Envy, wanting what other people have, is greed’s evil twin. Envy can include wanting other people’s possessions, their lifestyle, their looks, their status and even their husband or wife.
By nature, people compare themselves to others, and this causes no end of trouble. The drive to ‘keep up with the Joneses’ can lead to dissatisfaction, covetousness, status anxiety and worst of all resentment.
Whether or not we’d like to admit it, we’ve all felt jealous of someone else in the past.
In our evolutionary past, competitive and jealous feelings were an adaptive strategy. People compared themselves to others because it was essential to outperform others in order to survive. This is part of a survive-at-any-cost mindset.
While it was natural to become envious or resentful of others, in modern society the feeling does much more harm than good.
Green with envy
Curiously, whilst people can abide strangers being much richer than them, they cannot abide when friends and family are. As they say, nobody wants to turn up at the class reunion in the cheapest car.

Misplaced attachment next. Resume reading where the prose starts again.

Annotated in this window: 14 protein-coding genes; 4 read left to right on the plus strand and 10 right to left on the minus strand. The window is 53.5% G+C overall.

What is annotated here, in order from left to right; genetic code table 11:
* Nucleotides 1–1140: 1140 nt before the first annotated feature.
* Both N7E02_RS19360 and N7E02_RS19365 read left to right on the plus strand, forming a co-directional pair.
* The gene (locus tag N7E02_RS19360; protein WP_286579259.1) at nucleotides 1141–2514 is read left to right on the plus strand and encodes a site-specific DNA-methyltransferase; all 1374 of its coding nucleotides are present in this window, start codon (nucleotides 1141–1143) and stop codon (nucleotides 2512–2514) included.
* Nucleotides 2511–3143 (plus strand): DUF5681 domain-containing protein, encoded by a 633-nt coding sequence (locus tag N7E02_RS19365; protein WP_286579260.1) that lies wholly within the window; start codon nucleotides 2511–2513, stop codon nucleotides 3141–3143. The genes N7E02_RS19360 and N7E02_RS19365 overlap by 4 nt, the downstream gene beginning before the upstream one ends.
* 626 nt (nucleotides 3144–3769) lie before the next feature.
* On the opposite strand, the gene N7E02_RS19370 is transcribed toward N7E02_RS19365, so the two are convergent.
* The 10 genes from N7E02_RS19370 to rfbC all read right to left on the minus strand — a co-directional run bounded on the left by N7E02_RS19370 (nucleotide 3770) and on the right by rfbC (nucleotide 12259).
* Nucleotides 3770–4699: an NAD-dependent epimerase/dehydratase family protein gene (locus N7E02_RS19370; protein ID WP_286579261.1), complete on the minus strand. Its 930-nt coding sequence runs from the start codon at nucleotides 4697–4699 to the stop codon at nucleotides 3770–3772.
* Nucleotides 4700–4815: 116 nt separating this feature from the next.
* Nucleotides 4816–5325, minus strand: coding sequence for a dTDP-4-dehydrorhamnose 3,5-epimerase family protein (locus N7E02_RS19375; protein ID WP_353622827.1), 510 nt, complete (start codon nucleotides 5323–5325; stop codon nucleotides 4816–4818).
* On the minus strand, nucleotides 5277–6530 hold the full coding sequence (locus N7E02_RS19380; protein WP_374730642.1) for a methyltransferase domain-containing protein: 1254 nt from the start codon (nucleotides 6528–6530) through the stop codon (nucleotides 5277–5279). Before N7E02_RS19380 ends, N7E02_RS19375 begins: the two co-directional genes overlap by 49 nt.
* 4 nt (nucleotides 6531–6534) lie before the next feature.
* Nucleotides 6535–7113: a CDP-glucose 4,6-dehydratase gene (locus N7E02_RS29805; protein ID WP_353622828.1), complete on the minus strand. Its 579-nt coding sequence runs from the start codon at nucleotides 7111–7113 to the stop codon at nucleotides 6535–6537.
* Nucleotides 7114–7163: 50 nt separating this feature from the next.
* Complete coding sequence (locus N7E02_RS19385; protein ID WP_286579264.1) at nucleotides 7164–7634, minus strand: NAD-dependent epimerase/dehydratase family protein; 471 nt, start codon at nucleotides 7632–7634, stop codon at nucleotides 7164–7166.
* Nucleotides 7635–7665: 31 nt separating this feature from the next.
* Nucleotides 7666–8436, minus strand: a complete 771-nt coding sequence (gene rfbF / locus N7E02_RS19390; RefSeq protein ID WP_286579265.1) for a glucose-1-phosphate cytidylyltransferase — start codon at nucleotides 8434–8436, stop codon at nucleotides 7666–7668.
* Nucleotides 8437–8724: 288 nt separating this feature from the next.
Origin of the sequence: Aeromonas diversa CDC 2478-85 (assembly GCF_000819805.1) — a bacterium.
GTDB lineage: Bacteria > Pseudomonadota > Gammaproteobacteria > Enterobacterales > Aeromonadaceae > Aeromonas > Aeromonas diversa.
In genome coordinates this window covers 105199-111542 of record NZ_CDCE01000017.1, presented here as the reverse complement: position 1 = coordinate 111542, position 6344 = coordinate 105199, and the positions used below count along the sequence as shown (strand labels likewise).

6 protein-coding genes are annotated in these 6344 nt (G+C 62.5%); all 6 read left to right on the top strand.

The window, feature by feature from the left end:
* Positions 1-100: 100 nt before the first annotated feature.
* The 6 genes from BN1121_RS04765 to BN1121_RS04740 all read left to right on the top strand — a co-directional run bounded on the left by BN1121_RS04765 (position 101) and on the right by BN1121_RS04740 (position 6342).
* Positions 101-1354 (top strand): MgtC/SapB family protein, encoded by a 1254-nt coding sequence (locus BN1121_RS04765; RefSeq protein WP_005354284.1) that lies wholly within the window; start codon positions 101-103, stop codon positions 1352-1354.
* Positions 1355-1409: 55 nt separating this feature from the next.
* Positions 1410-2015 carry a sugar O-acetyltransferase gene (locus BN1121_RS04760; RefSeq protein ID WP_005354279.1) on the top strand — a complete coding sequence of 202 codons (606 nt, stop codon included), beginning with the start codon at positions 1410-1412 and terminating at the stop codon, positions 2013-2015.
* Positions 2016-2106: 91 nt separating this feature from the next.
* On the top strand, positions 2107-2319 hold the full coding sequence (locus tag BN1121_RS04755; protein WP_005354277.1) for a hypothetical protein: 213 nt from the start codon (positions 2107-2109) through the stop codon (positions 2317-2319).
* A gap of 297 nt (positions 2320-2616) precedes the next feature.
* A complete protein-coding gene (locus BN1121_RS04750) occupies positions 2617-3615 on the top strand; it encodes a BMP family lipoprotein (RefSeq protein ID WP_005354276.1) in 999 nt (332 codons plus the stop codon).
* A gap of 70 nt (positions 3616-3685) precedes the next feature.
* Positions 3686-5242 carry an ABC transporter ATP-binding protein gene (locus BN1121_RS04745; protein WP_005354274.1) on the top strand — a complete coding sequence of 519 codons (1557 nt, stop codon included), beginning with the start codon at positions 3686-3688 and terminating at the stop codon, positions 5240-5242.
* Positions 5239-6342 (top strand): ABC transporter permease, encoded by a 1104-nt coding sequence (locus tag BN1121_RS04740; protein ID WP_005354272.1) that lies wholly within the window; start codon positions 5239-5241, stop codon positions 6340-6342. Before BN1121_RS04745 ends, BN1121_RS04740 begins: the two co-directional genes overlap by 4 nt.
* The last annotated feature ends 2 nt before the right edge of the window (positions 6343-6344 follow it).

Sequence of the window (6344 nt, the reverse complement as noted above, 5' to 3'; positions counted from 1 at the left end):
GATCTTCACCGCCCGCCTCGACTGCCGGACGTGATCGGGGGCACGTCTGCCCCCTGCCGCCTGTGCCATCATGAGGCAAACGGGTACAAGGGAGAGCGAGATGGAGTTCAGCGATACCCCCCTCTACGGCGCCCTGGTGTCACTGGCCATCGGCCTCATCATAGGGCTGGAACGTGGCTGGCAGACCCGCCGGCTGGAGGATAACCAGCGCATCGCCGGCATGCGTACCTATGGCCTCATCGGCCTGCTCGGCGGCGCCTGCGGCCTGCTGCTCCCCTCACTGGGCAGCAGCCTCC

In the 1970s the economist Richard Easterlin reported that although richer citizens are happier than poorer ones overall, as countries become richer, their citizens do not become happier. This fact is the Easterlin paradox. Easterlin conjectured that happiness must depend on one’s wealth relative to others. The point is that when everyone gets richer, no one gets happier, which is as good an argument for not having economic growth as you can get. It is also an indictment of how shallow and ignoble people can be.
Envy does not just include the wish to have what others have, it may also include the wish that others didn’t have it. In other words, it is the thought that “if I can’t have it, then no-one else should have it either.” People hate to feel inferior even more than they love to feel superior.
If envy is innate, how do we stop the escalation of wants? There is no one answer, ultimately it is about becoming a better person, by being motivated by a better purpose and to not be controlled by dysfunctional evolutionary drives.
This is perhaps best summed up in Ernest Hemingway’s saying:
There is nothing noble in being superior to your fellow men. True nobility lies in being superior to your former self.
This is a much wiser and nobler endeavour.